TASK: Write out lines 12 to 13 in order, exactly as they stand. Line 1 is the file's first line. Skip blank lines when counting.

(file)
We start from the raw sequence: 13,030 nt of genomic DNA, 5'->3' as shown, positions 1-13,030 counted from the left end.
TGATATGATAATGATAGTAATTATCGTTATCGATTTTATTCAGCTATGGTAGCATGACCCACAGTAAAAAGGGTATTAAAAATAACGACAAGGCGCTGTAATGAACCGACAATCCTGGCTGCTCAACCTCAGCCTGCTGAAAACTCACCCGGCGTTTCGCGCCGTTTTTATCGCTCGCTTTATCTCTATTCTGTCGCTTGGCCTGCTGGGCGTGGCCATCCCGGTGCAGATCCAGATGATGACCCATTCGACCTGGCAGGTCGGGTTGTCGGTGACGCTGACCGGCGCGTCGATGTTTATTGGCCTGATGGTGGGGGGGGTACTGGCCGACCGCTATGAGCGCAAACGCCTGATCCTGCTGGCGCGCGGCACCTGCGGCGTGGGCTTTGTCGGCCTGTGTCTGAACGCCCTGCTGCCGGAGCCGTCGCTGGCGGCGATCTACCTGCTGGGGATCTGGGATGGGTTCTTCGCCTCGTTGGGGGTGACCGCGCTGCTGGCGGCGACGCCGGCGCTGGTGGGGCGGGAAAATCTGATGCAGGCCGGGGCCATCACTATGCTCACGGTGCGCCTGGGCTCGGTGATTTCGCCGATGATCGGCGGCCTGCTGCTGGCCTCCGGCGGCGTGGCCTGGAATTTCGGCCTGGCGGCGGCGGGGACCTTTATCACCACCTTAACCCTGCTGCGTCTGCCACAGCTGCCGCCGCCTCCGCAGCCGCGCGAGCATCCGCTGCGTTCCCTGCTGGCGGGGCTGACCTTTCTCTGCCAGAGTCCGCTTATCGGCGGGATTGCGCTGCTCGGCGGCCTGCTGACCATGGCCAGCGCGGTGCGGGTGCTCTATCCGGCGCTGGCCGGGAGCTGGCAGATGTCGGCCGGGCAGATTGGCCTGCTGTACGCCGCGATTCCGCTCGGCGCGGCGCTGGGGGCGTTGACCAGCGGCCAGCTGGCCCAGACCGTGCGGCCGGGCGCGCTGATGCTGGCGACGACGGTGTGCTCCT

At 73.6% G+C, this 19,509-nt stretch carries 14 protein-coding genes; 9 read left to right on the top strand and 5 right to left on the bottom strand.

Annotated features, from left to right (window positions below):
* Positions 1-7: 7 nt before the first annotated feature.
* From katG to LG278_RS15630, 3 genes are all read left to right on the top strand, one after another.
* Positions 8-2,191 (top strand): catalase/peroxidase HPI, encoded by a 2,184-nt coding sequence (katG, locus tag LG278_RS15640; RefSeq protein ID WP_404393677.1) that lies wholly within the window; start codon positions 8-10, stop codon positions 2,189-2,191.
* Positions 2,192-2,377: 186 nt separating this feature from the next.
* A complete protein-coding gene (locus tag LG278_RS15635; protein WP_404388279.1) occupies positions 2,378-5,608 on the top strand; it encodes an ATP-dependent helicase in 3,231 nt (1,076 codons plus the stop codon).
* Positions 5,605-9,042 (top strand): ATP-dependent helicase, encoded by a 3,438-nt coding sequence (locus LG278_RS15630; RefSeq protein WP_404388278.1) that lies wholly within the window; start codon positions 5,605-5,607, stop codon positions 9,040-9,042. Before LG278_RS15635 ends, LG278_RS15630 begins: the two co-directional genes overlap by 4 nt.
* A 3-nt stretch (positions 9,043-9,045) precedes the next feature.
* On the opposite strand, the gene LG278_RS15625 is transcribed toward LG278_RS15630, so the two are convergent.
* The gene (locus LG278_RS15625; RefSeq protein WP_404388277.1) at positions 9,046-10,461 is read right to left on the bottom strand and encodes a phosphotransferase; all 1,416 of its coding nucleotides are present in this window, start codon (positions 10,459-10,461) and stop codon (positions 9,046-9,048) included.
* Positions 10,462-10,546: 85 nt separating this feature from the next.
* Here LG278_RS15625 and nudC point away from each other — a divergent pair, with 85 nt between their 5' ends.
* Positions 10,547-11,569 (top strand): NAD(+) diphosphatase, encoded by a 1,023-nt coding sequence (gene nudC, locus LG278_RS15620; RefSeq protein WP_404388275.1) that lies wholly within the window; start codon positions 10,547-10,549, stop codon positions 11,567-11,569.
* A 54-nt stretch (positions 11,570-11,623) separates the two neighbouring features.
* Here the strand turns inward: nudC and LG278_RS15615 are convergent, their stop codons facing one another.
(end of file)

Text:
* On the opposite strand, the gene LG278_RS15625 is transcribed toward LG278_RS15630, so the two are convergent.
* The gene (locus LG278_RS15625; RefSeq protein WP_404388277.1) at positions 9,046-10,461 is read right to left on the bottom strand and encodes a phosphotransferase; all 1,416 of its coding nucleotides are present in this window, start codon (positions 10,459-10,461) and stop codon (positions 9,046-9,048) included.